It is now almost six years since it was announced that South Africa would host the 2010 FIFA World Cup™. During that time much has been written about the first African nation to host the game’s showpiece event, from ringing endorsements to the most hurtful misgivings. So, as the countdown continues to June’s eagerly awaited kick-off, who better to hear from than some of the coaches of the national teams who will grace the big event itself? caught up with a selection of the national team supremos who were attending the Team Workshop in Sun City this week and can confirm that, for the finalists themselves, the tournament could not be in better hands.

A united front
Despite the dissenting voices, there can be no disputing that the first ever FIFA World Cup on African soil has generated an enormous swell of enthusiasm and expectation. Encapsulating this perfectly was Vicente del Bosque, coach of a Spanish side hotly tipped to lift the Trophy for the very first time: “We coaches, and everyone else who comes to this tournament, have to make this the best advertisement for Africa. This continent needs it, and I believe these finals will be every bit as successful as the previous 18 editions.”

The Spanish tactician, who got a taste of South Africa at last year’s FIFA Confederations Cup, was not the only one delighted to see the elite of world football coming to the continent. Uruguay coach Oscar Tabarez, for his part, felt the most significant thing was that “the tournament was being played outside Europe and the Americas. All the populations of the world have the right to host a World Cup which, given the huge amount of organisation and logistics involved, appeared to be increasingly beyond the reach of less-well-off countries.”

I love this country, and the sense of pride the public feel to be hosting the World Cup is palpable. The people here know how to enjoy themselves.

Joachim Low, Germany coach.

The Celeste supremo, who was also at the helm of his national team at Italy 1990, went further, saying. “It could even pave the way for another African country to host the event, perhaps in the north of the continent. South Africa faced considerable challenges [in organising this event], like improving the road network and the availability of public transport, but it’s worth it as it’s all in aid of the best sporting event on the planet.”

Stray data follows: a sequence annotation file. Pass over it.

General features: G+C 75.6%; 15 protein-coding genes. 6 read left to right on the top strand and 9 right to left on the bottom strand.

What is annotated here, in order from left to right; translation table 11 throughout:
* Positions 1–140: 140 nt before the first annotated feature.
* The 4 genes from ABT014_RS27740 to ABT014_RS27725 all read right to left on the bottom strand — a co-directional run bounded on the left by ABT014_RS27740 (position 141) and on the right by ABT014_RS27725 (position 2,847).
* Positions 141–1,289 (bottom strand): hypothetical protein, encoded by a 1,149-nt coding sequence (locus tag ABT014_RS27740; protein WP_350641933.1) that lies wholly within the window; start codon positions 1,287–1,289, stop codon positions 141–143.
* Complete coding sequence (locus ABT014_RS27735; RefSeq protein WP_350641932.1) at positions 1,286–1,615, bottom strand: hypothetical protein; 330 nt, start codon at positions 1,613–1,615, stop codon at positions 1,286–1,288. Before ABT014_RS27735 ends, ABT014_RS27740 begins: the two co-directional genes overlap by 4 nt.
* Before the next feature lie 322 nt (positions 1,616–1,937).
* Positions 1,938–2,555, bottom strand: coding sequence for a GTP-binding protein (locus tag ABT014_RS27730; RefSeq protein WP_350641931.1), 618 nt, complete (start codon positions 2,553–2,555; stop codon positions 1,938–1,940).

A familiar sight
Of the coaches attending the Workshop, almost all have been to South Africa before – most for last December’s Final Draw, others for the FIFA Confederations Cup in 2009, and more still to sample its delights while on vacation. For Marcello Lippi, coach of the defending champions Italy and visiting for the third time, “There is a huge determination here to make the most of this exceptional opportunity. Every effort is being made to ensure this tournament continues to be a great success.”

Echoing that sentiment was Germany’s head coach Joachim Low, who admitted to having visited the country on “countless occasions”. So how would he sum it up? “I love this country, and the sense of pride the public feel to be hosting the World Cup is palpable. The people here know how to enjoy themselves, that’s apparent, and we’re looking forward to coming here in June to join the party.” 

Another to have visited the homeland of Nelson Mandela on numerous occasions is New Zealand supremo Ricki Herbert. “We were very impressed with the facilities available for the Confederations Cup. It’s a great country with very friendly people, and I’m sure visiting fans will fall in love with South Africa.”

Doing it their way
With his vast experience in African football, Algeria coach Rabah Saadane said he was “confident the tournament would be organised perfectly. The shared commitment and hard work being done by FIFA and the LOC is very apparent. There’s no reason at all to be worried.” The coach also had other grounds for optimism, saying: “The weather should help produce better games – it’ll be ideal.” It was a theme also touched on by Del Bosque and Lippi, who both felt that playing in the South African winter would reduce the incidence of physical exhaustion.

“I’ve been here seven or eight times,” said Australia coach Pim Verbeek, “and I’ve always enjoyed it, including as a tourist. It’ll be a fabulous tournament, mark my words. I haven’t the slightest doubt that everything will be very well organised.”

In the face of comparisons with previous editions, some grossly unfair it should be said, South Africa’s organisers do face the considerable challenge that is having to follow Germany in the hosting of sport’s premier event. France coach Raymond Domenech had his say on the issue. “We’re in Africa not Germany. Just because there are differences doesn’t mean it won’t be a success here. On the contrary! It’s a challenge for everybody, and one that I have no doubt will be met successfully.”

With such confident predictions from key protagonists, South Africa can be duly proud of the impression it has already made as it goes about its final preparations.